Visit Glass-blowers, GlassBarge in Kingston This Weekend
As the water flowing through canals in upstate New York shaped the industry and culture of the region in the last 150 years, so have innovations at Corning helped shape important technological developments, from Thomas Edison's first electric light bulbs to flat screen televisions.
Both played an important role in shaping Corning Incorporated, then the Brooklyn Flint Glass Company, which moved to Corning 150 year ago via the New York waterways, according to The Corning Museum of Glass. The separate, not-for-profit museum is retracing that historic journey with GlassBarge, "a 30’ x 80’ canal barge fitted with CMoG’s patented all-electric glassmaking equipment," the museum website states.
Simply put: "GlassBarge is the 2018 signature event for the Erie Canal Bicentennial, and helps to emphasize the continued role of New York’s waterways in shaping the state’s industry, culture, and community," according to the Eventbrite listing.
The Corning Museum of Glass
GlassBarge is stopping near us on its way to the Erie Canal and the Finger Lakes before it ends its journey in Corning for a community celebration Sept. 22.
How can you experience this moving tribute to local history? Here are five things you need to know:
1) You'll want to get free tickets. GlassBarge is offering free 30-minute glassblowing demonstrations from 11 a.m. to 6 p.m. Friday, June 15 through Sunday, June 17 at the Hudson River Maritime Museum, 50 Rondout Landing, Kingston, NY 12401. Seating is limited. Click here to reserve tickets.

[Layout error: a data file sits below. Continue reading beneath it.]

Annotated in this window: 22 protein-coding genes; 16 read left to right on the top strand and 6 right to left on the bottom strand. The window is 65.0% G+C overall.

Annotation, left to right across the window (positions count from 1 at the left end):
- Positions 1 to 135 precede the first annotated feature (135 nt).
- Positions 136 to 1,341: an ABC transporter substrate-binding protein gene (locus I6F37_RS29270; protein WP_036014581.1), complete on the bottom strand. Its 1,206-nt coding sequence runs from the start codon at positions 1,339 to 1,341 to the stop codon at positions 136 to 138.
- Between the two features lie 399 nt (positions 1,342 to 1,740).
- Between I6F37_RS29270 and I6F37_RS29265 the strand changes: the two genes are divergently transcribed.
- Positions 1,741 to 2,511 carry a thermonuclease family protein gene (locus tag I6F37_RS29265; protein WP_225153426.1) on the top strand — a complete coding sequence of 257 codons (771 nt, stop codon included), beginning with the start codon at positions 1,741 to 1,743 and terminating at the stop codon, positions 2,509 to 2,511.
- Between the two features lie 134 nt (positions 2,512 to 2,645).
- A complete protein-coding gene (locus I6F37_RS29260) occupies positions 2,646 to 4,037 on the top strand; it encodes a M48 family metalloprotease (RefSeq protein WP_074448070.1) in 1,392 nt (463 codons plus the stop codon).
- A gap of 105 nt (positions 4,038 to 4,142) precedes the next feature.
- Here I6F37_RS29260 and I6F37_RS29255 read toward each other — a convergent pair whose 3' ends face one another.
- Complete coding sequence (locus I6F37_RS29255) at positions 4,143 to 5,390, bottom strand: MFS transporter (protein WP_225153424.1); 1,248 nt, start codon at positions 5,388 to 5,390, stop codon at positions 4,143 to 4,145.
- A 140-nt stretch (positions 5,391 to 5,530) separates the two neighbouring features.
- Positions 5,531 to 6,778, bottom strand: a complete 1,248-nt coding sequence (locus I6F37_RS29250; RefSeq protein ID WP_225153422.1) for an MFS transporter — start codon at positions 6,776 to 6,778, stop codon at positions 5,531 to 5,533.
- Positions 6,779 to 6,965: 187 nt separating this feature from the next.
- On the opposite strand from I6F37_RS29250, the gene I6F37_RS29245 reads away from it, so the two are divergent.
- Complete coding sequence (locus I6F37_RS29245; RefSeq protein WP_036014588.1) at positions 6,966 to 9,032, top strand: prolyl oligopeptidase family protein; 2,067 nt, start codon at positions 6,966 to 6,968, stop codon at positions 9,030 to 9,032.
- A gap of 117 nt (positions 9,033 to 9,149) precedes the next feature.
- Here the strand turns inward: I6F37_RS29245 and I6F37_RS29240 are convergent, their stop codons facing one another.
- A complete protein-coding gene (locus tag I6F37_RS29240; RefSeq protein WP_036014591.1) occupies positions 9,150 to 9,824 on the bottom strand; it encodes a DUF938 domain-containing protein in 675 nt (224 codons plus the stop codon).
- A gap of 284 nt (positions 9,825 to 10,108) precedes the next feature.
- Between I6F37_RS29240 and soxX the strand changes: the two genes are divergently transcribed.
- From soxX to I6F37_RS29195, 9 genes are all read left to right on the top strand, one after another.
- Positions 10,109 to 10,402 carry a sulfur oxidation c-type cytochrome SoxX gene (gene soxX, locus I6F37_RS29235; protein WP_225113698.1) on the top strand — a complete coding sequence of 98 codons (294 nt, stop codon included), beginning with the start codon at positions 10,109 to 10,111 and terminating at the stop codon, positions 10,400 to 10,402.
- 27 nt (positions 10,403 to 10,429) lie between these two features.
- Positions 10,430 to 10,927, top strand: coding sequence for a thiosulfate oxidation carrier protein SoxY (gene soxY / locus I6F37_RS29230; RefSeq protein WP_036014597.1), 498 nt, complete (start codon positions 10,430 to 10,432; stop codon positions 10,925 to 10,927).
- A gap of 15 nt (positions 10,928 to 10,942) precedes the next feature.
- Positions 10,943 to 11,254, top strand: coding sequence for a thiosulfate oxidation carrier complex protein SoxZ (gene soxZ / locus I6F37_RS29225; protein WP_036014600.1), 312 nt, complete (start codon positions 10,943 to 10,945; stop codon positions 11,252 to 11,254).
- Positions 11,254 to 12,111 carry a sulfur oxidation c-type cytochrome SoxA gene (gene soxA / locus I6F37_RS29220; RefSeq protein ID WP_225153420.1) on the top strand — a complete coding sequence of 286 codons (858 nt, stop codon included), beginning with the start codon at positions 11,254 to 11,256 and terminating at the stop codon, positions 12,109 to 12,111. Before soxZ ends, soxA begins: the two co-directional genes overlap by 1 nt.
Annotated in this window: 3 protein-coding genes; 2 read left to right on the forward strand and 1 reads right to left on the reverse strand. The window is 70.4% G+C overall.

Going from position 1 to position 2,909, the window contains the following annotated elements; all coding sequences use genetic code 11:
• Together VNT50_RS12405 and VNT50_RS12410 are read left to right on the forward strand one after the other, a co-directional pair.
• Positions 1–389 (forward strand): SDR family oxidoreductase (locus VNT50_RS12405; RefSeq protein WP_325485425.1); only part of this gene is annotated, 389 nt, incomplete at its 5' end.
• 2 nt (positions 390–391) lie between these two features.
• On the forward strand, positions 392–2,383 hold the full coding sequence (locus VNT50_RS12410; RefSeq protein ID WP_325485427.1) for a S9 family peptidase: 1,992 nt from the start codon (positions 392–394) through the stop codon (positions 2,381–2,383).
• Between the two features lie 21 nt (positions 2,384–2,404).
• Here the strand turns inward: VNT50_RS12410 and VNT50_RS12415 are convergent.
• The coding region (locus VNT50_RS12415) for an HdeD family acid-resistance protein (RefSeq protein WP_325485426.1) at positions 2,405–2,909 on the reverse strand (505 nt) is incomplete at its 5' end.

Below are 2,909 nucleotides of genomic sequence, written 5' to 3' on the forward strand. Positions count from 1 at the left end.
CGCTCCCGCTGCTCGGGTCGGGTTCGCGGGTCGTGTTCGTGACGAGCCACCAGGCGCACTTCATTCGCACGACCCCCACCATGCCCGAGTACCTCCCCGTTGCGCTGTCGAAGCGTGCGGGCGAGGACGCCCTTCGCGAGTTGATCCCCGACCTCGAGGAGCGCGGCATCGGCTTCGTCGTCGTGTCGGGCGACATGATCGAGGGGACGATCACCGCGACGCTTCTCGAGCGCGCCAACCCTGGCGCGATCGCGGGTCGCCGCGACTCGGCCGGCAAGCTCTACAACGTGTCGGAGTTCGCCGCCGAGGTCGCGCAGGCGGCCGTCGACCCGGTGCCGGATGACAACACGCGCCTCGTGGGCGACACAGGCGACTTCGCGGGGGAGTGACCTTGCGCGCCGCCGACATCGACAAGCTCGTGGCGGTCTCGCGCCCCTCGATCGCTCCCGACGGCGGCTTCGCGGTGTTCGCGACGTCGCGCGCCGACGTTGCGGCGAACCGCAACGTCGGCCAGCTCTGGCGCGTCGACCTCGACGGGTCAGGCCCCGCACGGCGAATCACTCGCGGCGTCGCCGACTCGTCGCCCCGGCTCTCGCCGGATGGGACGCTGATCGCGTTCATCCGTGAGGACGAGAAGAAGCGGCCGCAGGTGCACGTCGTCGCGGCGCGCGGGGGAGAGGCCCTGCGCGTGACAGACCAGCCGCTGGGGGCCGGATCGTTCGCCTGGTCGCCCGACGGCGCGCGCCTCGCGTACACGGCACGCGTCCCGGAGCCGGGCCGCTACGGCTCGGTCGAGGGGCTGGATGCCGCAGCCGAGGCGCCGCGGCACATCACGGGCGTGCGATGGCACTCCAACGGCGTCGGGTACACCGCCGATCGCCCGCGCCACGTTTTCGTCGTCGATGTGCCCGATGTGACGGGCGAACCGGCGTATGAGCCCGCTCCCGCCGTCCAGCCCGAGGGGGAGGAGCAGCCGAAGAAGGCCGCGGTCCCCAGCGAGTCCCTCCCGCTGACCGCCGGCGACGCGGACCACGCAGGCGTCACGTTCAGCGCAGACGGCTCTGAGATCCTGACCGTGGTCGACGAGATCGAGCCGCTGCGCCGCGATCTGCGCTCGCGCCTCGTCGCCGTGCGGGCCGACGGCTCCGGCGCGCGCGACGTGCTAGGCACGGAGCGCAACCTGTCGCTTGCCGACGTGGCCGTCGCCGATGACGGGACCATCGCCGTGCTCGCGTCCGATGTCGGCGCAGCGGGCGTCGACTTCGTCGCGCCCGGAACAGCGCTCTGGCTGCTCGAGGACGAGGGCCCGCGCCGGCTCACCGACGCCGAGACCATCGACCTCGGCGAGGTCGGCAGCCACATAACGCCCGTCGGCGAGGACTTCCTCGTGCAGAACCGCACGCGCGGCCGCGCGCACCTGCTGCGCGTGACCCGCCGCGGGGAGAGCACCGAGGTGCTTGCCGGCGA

2) You also can tour the Lois McClure. "This canal boat is a replica of an 1862-class sailing canal boat," according to the Hudson River Maritime Museum website. "This replica was created by studying two shipwrecks located in Burlington Harbor, Vermont." You can find more details on the maritime museum's website here.
3) GlassBarge is being towed by an historic tug from the South Street Seaport Museum. When GlassBarge reaches the Erie Canal, the historic tug, W. O. Decker, will join the flotilla. Built in 1930, the tugboat originally was named Russell I after the Newtown Creek Towing Company's owners.
4) You'll see glassmakers from The Corning Museum of Glass. Watch these master artisans bring molten glass to life before your eyes. The Museum’s Hot Glass Demo Team has a diverse background; you can see their profiles here.
5) More questions? You can call 1-800-723-9156 or email firstname.lastname@example.org.